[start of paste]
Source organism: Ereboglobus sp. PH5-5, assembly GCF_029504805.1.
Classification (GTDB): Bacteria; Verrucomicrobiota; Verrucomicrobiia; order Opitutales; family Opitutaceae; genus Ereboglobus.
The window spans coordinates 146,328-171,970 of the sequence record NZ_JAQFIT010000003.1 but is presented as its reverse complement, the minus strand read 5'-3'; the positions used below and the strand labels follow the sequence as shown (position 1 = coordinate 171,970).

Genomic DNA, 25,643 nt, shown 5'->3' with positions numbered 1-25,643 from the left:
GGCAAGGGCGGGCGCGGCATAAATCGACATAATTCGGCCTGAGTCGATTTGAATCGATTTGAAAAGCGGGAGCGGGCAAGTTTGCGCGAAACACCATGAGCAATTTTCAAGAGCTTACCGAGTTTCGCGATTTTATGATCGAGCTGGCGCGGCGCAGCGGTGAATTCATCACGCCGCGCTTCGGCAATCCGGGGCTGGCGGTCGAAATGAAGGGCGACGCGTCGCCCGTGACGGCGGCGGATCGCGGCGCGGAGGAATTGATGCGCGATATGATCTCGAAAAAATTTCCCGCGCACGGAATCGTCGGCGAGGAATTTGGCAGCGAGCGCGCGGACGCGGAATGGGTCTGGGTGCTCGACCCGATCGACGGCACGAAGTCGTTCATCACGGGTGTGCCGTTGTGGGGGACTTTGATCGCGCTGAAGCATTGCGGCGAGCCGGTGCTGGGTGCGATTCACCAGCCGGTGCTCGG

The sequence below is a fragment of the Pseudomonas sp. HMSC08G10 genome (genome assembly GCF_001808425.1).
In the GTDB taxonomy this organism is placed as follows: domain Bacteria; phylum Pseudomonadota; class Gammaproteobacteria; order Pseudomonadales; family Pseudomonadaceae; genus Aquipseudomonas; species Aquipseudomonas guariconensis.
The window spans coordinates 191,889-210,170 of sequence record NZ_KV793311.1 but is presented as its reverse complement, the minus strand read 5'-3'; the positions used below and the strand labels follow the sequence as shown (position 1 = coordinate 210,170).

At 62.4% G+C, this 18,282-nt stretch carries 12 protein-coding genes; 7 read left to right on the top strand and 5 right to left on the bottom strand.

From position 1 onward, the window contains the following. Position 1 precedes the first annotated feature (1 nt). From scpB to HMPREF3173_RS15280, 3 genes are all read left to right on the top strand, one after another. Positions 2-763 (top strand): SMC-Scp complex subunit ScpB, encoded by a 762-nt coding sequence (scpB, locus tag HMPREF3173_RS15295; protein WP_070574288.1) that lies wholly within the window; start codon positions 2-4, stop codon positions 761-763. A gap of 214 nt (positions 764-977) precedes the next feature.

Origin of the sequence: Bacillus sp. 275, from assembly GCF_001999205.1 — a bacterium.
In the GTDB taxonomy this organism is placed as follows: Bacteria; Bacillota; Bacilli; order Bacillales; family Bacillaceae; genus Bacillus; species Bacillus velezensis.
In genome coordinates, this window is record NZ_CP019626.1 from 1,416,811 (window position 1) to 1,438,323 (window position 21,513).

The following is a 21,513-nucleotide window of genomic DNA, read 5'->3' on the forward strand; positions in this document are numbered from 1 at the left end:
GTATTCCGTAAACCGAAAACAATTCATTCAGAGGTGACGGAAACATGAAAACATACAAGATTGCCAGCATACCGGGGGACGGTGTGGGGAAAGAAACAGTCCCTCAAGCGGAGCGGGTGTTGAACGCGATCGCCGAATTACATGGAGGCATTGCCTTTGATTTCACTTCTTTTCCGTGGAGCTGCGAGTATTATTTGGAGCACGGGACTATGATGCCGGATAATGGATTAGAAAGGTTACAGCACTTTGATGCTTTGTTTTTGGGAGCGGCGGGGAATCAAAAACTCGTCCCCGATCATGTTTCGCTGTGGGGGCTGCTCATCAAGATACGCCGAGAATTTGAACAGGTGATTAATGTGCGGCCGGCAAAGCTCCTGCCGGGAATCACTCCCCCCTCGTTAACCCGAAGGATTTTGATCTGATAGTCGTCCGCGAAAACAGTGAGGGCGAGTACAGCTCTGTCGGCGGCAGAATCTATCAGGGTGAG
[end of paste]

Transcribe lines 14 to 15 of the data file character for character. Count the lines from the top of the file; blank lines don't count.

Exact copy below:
The following is a 21,513-nucleotide window of genomic DNA, read 5'->3' on the forward strand; positions in this document are numbered from 1 at the left end:
GTATTCCGTAAACCGAAAACAATTCATTCAGAGGTGACGGAAACATGAAAACATACAAGATTGCCAGCATACCGGGGGACGGTGTGGGGAAAGAAACAGTCCCTCAAGCGGAGCGGGTGTTGAACGCGATCGCCGAATTACATGGAGGCATTGCCTTTGATTTCACTTCTTTTCCGTGGAGCTGCGAGTATTATTTGGAGCACGGGACTATGATGCCGGATAATGGATTAGAAAGGTTACAGCACTTTGATGCTTTGTTTTTGGGAGCGGCGGGGAATCAAAAACTCGTCCCCGATCATGTTTCGCTGTGGGGGCTGCTCATCAAGATACGCCGAGAATTTGAACAGGTGATTAATGTGCGGCCGGCAAAGCTCCTGCCGGGAATCACTCCCCCCTCGTTAACCCGAAGGATTTTGATCTGATAGTCGTCCGCGAAAACAGTGAGGGCGAGTACAGCTCTGTCGGCGGCAGAATCTATCAGGGTGAG